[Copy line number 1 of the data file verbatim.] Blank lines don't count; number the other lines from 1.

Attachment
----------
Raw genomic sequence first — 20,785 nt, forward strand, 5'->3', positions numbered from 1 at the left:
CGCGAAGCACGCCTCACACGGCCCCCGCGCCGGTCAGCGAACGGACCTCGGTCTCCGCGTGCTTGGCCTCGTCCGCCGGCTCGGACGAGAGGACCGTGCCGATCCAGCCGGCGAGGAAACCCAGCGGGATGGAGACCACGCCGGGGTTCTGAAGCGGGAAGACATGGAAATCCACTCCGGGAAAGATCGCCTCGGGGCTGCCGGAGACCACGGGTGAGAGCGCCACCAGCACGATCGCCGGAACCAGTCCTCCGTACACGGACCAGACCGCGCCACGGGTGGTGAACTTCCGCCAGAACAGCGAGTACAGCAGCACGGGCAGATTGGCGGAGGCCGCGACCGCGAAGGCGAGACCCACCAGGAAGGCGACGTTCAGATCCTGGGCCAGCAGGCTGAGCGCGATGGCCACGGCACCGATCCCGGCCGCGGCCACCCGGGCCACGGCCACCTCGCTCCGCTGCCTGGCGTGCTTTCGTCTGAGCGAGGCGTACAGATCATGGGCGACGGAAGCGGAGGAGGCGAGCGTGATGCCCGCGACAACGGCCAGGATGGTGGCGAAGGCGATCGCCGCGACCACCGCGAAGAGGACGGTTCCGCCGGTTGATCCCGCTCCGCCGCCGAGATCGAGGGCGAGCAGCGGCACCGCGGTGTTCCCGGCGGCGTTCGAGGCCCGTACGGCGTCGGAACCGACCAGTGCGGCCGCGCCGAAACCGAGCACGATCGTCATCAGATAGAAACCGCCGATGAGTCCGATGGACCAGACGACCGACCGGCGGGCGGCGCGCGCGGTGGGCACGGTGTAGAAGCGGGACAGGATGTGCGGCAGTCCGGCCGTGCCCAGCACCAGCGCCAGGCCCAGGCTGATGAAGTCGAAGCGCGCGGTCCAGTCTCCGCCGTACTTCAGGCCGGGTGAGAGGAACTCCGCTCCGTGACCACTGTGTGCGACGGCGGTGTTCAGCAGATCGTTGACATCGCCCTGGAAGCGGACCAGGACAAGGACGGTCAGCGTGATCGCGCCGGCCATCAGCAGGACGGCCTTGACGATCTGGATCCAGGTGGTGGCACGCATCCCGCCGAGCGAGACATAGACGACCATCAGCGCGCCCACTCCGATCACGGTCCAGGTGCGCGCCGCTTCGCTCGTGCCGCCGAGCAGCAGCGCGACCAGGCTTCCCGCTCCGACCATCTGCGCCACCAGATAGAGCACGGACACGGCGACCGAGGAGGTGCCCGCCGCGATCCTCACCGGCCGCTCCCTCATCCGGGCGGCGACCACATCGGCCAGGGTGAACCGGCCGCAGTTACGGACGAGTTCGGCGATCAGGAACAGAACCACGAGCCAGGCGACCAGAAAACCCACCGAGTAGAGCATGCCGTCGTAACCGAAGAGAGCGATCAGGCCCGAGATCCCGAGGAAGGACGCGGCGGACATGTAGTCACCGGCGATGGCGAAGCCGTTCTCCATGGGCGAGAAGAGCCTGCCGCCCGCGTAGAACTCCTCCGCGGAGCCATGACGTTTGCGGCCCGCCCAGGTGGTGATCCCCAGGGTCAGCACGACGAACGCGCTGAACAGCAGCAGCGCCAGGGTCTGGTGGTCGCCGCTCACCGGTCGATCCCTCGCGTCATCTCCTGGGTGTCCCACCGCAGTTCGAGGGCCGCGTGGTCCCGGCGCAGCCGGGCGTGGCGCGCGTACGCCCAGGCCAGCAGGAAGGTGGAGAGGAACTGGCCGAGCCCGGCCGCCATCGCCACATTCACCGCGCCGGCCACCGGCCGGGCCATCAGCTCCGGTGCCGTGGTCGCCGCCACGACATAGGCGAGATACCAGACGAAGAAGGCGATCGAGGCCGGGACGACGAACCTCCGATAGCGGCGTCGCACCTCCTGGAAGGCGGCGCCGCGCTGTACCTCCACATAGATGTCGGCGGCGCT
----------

Raw genomic sequence first — 20,785 nt, forward strand, 5'->3', positions numbered from 1 at the left: